Pagan Topics

The following is a list of suggested topics for teen (or adult) study in a very open environment. If your parents are likely to throw away all of your materials on these topics, please try studying Conservative or New Age topics first. Trust me, there is plenty to learn that will enrich your experience of Witchcraft as you grow older.

Meditation and Journaling

Daily mediation and record keeping (journaling) are often the changes many students find most difficult to get used to, therefore, I recommend dedicating the first few months of study to developing these habits.

Neo-Pagan History and Movements

Basically, read Margot Adler’s Drawing Down the Moon. It’s thick and somewhat heavy, but it is a wonderful book which will illuminate the many paths that exist under the Neo-Pagan umbrella. Ms. Adler has made a number of updates since DDTM’s initial release, so do try to lay your hands on a recent edition. If you choose to study with a coven when you are older, you will almost certainly be asked to read this book, so why not go ahead and do so now?

Eclectic Wicca and Witchcraft

The interest from teens in the Craft has unleashed a craze amongst pagan booksellers. Some people will tell you not to read so-and-so’s book or whatever, but I think it’s important to get as much information as you can, and compare and contrast it to determine what rings true for you. Don’t go out and buy one book and think it is the Bible of Witchcraft. (Yes, this includes the Farrar’s A Witch’s Bible Compleat! It’s just a name!) Work through several books by diverse authors and publishing companies. You will see pretty quickly that there are many different ideas about the Craft out there.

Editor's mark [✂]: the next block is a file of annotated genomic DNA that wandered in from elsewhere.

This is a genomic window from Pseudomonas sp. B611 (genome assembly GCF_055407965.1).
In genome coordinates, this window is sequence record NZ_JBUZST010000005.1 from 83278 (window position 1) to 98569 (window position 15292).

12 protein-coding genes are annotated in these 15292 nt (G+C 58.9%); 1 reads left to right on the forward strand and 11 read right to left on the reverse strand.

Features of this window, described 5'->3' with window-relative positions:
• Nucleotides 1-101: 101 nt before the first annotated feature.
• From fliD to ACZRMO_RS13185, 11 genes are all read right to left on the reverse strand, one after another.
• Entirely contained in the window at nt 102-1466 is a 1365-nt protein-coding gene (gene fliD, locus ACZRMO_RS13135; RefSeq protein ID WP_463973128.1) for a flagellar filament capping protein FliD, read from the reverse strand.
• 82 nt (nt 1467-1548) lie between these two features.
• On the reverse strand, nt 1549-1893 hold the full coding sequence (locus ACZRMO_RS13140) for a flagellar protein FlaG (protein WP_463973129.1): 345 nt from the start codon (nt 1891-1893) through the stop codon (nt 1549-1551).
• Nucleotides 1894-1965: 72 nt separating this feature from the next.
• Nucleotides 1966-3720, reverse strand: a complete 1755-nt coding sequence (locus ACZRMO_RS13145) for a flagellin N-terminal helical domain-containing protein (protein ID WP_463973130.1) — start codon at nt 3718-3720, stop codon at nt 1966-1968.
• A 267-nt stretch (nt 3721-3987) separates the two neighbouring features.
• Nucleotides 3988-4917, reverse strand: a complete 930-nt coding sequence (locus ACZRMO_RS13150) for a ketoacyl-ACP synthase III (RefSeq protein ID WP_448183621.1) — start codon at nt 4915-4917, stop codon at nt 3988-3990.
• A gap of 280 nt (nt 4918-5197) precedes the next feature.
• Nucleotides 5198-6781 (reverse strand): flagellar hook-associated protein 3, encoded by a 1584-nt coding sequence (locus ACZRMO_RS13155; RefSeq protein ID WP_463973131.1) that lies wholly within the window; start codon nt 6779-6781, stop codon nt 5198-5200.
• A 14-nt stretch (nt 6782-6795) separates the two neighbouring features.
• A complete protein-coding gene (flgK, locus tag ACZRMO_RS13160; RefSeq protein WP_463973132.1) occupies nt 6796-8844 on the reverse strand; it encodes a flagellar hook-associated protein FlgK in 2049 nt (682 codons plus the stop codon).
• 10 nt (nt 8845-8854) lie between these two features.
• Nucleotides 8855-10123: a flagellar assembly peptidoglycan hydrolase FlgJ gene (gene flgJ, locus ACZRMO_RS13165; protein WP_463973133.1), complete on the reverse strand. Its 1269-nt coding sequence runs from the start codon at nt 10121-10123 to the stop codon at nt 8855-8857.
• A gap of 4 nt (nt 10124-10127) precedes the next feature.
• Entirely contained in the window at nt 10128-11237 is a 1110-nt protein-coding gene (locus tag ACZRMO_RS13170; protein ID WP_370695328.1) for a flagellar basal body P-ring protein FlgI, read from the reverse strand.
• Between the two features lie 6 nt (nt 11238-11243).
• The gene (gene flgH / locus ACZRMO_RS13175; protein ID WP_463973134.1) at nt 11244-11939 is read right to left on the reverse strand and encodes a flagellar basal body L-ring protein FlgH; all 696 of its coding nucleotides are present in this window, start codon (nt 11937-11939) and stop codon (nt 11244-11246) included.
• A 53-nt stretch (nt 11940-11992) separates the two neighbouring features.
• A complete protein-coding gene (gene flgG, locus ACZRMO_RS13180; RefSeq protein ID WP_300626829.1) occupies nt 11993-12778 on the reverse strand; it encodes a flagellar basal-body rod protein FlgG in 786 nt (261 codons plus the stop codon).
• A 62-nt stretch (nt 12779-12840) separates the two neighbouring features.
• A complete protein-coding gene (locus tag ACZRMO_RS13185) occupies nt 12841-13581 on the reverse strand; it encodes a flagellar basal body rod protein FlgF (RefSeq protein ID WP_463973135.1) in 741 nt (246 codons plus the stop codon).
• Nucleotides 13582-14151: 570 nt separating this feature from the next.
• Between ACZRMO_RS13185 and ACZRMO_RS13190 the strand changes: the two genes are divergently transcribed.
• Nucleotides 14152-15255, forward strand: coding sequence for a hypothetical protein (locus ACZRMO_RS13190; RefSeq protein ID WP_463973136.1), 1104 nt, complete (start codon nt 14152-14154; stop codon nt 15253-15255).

There are any number of easy to understand books on Craft basics. I thoroughly enjoyed Complete Idiot’s Guide to Wicca and Witchcraft by Denise Zimmermann, Katherine Gleason. It’s easy to read and straightforward, although it isn’t the last word on the Craft, by any means. Another fantastic primer is Wicca: A Year & a Day: 366 Days of Spiritual Practice in the Craft of the Wise by Timothy Roderick. A Witch Alone also comes very highly recommended.

Solitary Study Program: Wicca

This solitary study program was developed by a Traditional Wiccan of the High Priesthood whom I truly admire and respect. Working through this program, and the associated class material will give you a strong foundation in Wicca.

Please note that this program is specifically Wiccan and will therefore contain many religious elements.

Wheel of the Year

Studying the Pagan holidays and traditions surrounding them will help you get in tune with the Earth’s cycles. Mike Nichols’ excellent website The Witches’ Sabbats is filled with intriguing articles. (Near the end of the month, this site is often inaccessible as it is so popular he overruns his allotted bandwidth regularly.) The excellent Campinelli studies Ancient Ways and Wheel of the Year are good starts as well.


If you are in an open environment, then beginning regular daily practice (as suggested in some of the above mentioned books) shouldn’t be too much of a problem. Get into the habit of daily meditations, regular prayer and honoring practices, etc. Set up a simple altar that you can begin to work with energy at, and can hone to be a “hot spot” for your work.